- Pre-Development Phase
- Development Phase
- Post Development Phase
For the sake of clarity, please keep in mind that this blog focuses on products that have a hardware (i.e., a PCBA) or electronic components.
Let us start by looking at some general issues at a process level (macro).
Pre-Development Phase Pitfalls
1. Source (procurement) raw materials and components from suppliers
Not learning from existing products in the market is a big mistake. It is important to do thorough market research to understand market needs, competition and to also know what is technically feasible. It is quite common for an innovator to get emotionally attached to his/her idea. It is hard to let go, especially if it is the only idea they have. (This is commonly known as the “My baby is not ugly” syndrome).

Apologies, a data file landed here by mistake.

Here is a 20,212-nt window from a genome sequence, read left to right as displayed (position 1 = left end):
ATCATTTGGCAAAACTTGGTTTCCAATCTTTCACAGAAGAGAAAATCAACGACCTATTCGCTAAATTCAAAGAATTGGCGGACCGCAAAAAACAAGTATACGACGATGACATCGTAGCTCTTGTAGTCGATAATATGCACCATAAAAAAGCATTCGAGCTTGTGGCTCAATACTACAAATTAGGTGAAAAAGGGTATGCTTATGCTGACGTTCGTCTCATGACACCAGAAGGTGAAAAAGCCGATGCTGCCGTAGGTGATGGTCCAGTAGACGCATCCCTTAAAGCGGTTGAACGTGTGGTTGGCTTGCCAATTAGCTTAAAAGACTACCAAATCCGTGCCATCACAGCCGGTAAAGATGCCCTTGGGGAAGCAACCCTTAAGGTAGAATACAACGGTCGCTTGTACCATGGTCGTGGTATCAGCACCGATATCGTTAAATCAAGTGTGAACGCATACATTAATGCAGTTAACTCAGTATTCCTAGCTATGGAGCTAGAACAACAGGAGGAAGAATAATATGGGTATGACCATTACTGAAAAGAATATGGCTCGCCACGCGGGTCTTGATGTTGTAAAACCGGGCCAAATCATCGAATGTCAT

For a successful NPI, It is important to focus on the innovation sweet spot (see figure 1) which finds itself at the intersection of what is desired, technically feasible and within the reach of available resources for this development.
Figure 1: Innovation sweet spot
2. Making a Swiss army knife of products
There are innovators who wish for their product to solve everything, all of the problems. The Swiss army knife is a good product, but it is only ~75% good at everything.
In our opinion, successful product launches must have 100% of their focus dedicated to solving one issue. The solution here is to narrow down your design goal, market and target, and your product will have more chances to be successful. I highly recommend young innovators to go through the book “Crossing the Chasm” by Geoffrey A. Moore.